AI and machine learning in Saskatchewan

How the technology of tomorrow is helping Saskatchewan consumers and businesses today

If you think Artificial Intelligence (AI) and Machine Learning (ML) are science-fiction concepts that exist only in Hollywood movies, like The Terminator, Blade Runner or Ex Machina, think again.

Not only are AI and ML becoming more mainstream and ubiquitous in our daily lives, they’re also behind the scenes working to make consumers and businesses more successful, right here in Saskatchewan.

In fact, AI and ML technology is helping a mining company increase its efficiency and reduce waste and budget-conscious consumers to save a few bucks on their weekly grocery bill!

So what exactly are AI and ML and what role are they playing in the everyday world of businesses and consumers in the 21st century?

The concept of Artificial Intelligence has actually been around for centuries as the ancients dreamed of and told stories about machines that would do the work—physically and mentally—of human beings. The first “computers’’ developed in the 19th and early 20th century were glorified calculators able to make complex calculations, but not much else.

Over the last 60 or 70 years, with the advent of transistors, the silicon chip and computer languages, AI evolved to become the science of building “intelligent machines” that think—reason, weigh options, make decisions—just like humans. In the late 1950s and early 1960s, scientists theorized that, rather than programming computers with information, they should teach them to think for themselves.

With the advent of the internet, and its massive stores of digital information, computers could make the transition from giant calculators to “thinking machines.’’ Thus AI gave rise to Machine Learning—which has driven the proliferation of devices that help us in our daily lives.

As one expert put it, “while machine learning is based on the idea that machines should be able to learn and adapt through experience, AI refers to the broader idea that machines can execute tasks ‘smartly’.’’

Today, we use AI and ML when seeking information (Google), giving commands (Siri, Alexa), riding in self-driving cars (Tesla), playing computerized chess and other games. When planning a business trip or vacation, our personal device will automatically offer advice on weather and travel alerts. Everything from birthday parties to marketing campaigns can be planned and executed with help from your AI assistant. This very story and the publication it appears in has been aided (immeasurably) by AI and ML through spell checks, internet searches, computer pagination and word processing software. Of course, these are now common applications of AI and ML we see in our daily lives. But what kinds of applications of AI and ML will we see in the future?


Over at Saskatchewan Polytechnic’s Digital Integration Centre of Excellence (DICE) in Saskatoon, the province’s only Technology Access Centre (TAC) has been working for two years with Cameco Corp. on applying AI and ML to improve the accuracy and efficiency of uranium mining in Northern Saskatchewan.

Because of the extremely rich and highly radioactive uranium orebodies found in Saskatchewan, like Cigar Lake and McArthur River (the world’s two richest uranium orebodies), the uranium must be mined remotely by machines using a technique, known as jet boring. By using freezing brine to stabilize the ore and surrounding rock, jet boring allows the orebody to be mined safely. “Our high-grade orebody is relatively small by total volume compared to other commodities, such as iron ore or potash, so our mining techniques require higher precision,’’ says Jeremy Breker, Cameco’s vice-president of technical services.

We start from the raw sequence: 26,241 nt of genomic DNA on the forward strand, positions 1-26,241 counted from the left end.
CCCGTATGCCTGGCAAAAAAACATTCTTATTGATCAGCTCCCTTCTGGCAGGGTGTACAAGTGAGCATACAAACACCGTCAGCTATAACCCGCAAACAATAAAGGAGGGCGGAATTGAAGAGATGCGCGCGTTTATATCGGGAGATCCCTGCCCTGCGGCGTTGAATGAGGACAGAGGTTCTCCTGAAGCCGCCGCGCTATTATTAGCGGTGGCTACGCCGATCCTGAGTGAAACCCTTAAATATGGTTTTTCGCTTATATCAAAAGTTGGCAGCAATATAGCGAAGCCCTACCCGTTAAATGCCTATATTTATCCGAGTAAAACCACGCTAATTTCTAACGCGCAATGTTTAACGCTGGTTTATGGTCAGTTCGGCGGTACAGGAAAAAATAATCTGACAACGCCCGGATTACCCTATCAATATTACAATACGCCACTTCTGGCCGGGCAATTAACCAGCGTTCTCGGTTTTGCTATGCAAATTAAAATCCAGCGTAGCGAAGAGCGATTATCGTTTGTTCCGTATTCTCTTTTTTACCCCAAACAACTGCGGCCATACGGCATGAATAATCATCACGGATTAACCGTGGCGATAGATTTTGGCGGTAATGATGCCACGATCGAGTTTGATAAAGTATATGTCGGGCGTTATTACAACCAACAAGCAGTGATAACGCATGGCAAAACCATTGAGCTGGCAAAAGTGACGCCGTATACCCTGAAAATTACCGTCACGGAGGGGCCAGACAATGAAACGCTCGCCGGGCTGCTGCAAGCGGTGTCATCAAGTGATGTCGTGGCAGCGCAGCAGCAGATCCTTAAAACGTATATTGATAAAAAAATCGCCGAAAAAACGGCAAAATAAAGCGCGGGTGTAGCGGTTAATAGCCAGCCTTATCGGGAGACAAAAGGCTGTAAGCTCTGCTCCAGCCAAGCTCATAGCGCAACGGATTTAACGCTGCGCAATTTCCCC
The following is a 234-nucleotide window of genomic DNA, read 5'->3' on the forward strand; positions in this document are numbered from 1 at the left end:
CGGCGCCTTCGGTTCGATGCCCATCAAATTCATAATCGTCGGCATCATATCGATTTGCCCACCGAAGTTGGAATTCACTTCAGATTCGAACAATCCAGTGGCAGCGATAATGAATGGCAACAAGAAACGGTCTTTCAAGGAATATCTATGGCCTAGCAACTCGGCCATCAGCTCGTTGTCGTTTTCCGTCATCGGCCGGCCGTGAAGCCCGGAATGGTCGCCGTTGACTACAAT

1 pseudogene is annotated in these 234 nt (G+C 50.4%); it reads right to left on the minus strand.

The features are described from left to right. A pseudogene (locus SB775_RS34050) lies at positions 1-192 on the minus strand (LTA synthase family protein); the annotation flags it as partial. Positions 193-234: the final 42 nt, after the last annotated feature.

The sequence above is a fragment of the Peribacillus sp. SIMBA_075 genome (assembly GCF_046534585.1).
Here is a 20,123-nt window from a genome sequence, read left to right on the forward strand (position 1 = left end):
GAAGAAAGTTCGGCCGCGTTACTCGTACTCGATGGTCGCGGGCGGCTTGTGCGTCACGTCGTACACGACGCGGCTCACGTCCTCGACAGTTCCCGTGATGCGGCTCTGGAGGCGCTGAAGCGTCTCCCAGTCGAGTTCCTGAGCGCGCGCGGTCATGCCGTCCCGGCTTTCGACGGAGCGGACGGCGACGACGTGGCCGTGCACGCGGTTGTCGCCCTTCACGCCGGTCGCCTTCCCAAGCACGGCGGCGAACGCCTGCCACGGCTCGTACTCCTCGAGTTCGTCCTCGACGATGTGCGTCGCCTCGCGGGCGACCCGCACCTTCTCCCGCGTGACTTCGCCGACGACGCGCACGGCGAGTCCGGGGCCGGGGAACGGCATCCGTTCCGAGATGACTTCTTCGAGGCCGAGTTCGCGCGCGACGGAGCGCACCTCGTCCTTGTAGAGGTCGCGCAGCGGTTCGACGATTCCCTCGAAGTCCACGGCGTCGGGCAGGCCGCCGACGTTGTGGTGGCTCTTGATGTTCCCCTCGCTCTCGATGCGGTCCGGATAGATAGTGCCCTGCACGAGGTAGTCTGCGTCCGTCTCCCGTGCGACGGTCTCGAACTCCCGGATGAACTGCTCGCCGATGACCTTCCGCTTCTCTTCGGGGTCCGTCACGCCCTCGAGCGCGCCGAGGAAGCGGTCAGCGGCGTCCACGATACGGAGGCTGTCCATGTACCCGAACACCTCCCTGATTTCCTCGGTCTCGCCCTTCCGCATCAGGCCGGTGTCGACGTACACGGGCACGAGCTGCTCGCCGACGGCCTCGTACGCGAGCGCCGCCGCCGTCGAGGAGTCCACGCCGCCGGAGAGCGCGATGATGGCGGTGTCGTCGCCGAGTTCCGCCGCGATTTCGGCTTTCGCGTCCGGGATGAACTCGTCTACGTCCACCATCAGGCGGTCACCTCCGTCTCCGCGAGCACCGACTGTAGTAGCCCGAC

Breker says mining a high-grade uranium orebody requires “a carefully designed set of parameters that are fed into the jet boring machine to extract only what is economical.” Those parameters take into account the ore grade, jet bore machine pump pressure, rates of flow, etc. in order to excavate the optimal cavity shape. “There is an incredible amount of data to analyze and, while our engineers are very competent and efficient, it is impossible to consider all data using conventional analytical techniques,’’ Breker says.

That’s why Cameco and Sask Polytech are using AI/ML to program the jet boring machine based on a “multitude of data sets’’ to enable Cameco’s mining engineers to develop a more accurate jetting “recipe’’ that improves mining efficiency and reduces waste. “AI/ML technology improves the precision of our mining operations, which reduces our operating costs. It can improve the efficiency of our human resources and has the potential to optimize our use of energy that drives the mining machine,’’ Breker said.

Dr. Terry Peckham, Sask Polytech’s DICE TAC director, says the AI/ML research project with Cameco is the first of its kind undertaken by a polytech for the mining industry in Canada. “This (AI/ML-assisted mining) is not a process that’s commonly done in the mining industry. That’s partly because of the geology they have in the area,’’ Peckham says. “This is a completely unique system.’’

Peckham says using AI/ML helps Cameco achieve a number of goals, including “producing as little waste as possible,’’ while leaving a mining cavity that is “more predictable in size and more stable,’’ reducing the likelihood of a cave-in before waste rock is backfilled into the cavity.

But the big advantage of AI/ML is to bring more data into the mining process in less time than would be economically or practically feasible otherwise. “We’ve spent a couple of years working on the mining machine algorithm. We took a look at all of the data they used. It took them a long time to come up with the right recipe for each cavity they drilled,’’ Peckham says. For example, Breker estimates it takes four to five hours to develop a “recipe” for drilling a portion of the orebody, while using AI/ML technology would typically reduce that time by an hour.